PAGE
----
Archive for March 13th, 2008
BY FRASER MPOFU
HARARE: Johan Verhoef, the international co-coordinator of the Limpopo-Shashe Transfrontier Conservation area involving Botswana, Zimbabwe and South Africa, says the initiative of the three countries will help Botswana and Zimbabwe benefit from the 2010 World Cup to be held in South Africa.
Verhoef, from South Africa, says the Transfrontier Conservation Areas (TFCAs) linking South Africa and its neighbours hold a lot of promise for southern Africa.
He says while South Africa’s tourism and hospitality sectors are bracing up for healthy benefits that are likely to accrue from hosting the FIFA World Cup in two years’ time, its neighbours must also put in place strategies to ensure that they also benefit, and the TFCA plan is one of them.
Verhoef was addressing a two-day strategic planning workshop in Gwanda, a town in southern Zimbabwe last week Wednesday.
“Initiatives like the Limpopo-Shashe TFCA can help [continue reading]
UN Integrated Regional Information Networks
12 March 2008
Posted to the web 12 March 2008
Zimbabwe’s political opposition parties and civic society organisations are castigating senior members of the armed forces for declaring they will not respect any president other than Robert Mugabe.
Mugabe, 84, is facing his toughest presidential challenge since assuming office in 1980 after Zimbabwe won its independence from Britain. The presidential election on March 29 will see the top job contested by Mugabe, leader of the ruling ZANU-PF party; Morgan Tsvangirai, leader of one of the two factions of the split opposition Movement for Democratic Change (MDC), and Mugabe’s former finance minister, Simba Makoni.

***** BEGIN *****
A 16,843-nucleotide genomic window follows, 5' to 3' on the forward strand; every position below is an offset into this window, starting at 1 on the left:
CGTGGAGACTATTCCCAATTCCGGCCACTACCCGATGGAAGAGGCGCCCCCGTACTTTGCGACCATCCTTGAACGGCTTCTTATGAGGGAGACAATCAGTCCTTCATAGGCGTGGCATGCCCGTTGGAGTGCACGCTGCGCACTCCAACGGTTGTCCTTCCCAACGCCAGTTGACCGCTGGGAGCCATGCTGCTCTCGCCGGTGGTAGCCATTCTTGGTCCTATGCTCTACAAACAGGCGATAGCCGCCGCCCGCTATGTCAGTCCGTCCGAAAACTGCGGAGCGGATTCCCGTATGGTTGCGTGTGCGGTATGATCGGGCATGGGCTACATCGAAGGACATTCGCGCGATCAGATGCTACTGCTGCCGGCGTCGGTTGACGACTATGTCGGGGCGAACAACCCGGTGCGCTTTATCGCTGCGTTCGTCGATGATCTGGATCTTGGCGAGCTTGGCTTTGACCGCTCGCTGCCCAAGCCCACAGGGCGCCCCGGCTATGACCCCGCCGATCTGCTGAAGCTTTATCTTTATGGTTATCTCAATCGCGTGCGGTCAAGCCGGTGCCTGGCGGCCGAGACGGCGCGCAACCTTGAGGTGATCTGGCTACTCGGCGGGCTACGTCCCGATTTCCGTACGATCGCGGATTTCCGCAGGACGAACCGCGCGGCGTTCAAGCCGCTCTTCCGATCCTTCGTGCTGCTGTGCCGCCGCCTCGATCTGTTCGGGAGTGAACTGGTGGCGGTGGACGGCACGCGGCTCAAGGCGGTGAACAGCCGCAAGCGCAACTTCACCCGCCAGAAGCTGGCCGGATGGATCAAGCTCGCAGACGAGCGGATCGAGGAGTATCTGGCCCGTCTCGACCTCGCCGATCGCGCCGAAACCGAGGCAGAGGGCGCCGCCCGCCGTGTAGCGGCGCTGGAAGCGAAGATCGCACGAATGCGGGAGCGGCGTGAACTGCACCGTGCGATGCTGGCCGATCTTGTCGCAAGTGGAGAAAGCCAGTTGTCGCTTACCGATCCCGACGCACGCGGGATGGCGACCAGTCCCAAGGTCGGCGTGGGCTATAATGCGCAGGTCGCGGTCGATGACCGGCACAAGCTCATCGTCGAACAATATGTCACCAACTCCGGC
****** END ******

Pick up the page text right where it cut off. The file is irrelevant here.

General Constantine Chiwenga, Commander of the Zimbabwe Defence Forces, told a local newspaper they were opposed to those contesting the election against Mugabe. “Elections are coming and the army will not support or salute sell-outs and agents of the West before, during and after the presidential elections … We will not support anyone other than President Mugabe, who has sacrificed a lot for this country.”
Chiwenga has garnered support from Paradzayi Zimondi, commissioner of prison services and a retired army major-general, who has [continue reading]
The Minister of Minerals Energy and Water Resources (MMEWR) Ponatshego Kedikilwe says the government is confident that Discovery Metals will expand the mining sector in the country and create employment.
The company is anticipating the employment of some 400 personnel on its construction project and another 250 to run its operations. Kedikilwe said this will have a positive impact on Botswana’s economy and the lives of the people. He was speaking at the opening of Discovery Metal offices at Gaborone International Commerce Park on Monday.
He said the employment capacity of the company is remarkable considering that currently it employs 18 people, all of them Batswana. “It is evident that the company embraces both enlightened self-interest and government’s policy thrust with respect to good employment practices and labour relations based on mutual respect and meaningful consultations,” said Kedikilwe.
He added that Discovery Metals provides its employees with transport and meals, sufficient protective equipment and “there is access [continue reading]
Business Day (Johannesburg)
13 March 2008
Posted to the web 13 March 2008
Mathabo Le Roux
BUSINESS confidence dived to its lowest level in seven years in the first quarter of this year, as the cyclical economic downturn started to bite.
But rolling blackouts in January and concerns about political changes have also contributed to dampen the mood in the country, Rand Merchant Bank (RMB) said yesterday.
The bank’s business confidence index, compiled by the Bureau for Economic Research (BER), fell by 19 index points to 48, from 67 in the fourth quarter of last year — its biggest single drop between successive quarters in 24 years.
The drop means that fewer than half of respondents were comfortable with the prevailing business conditions, compared with more than two-thirds being satisfied only four months ago.
The index paints a [continue reading]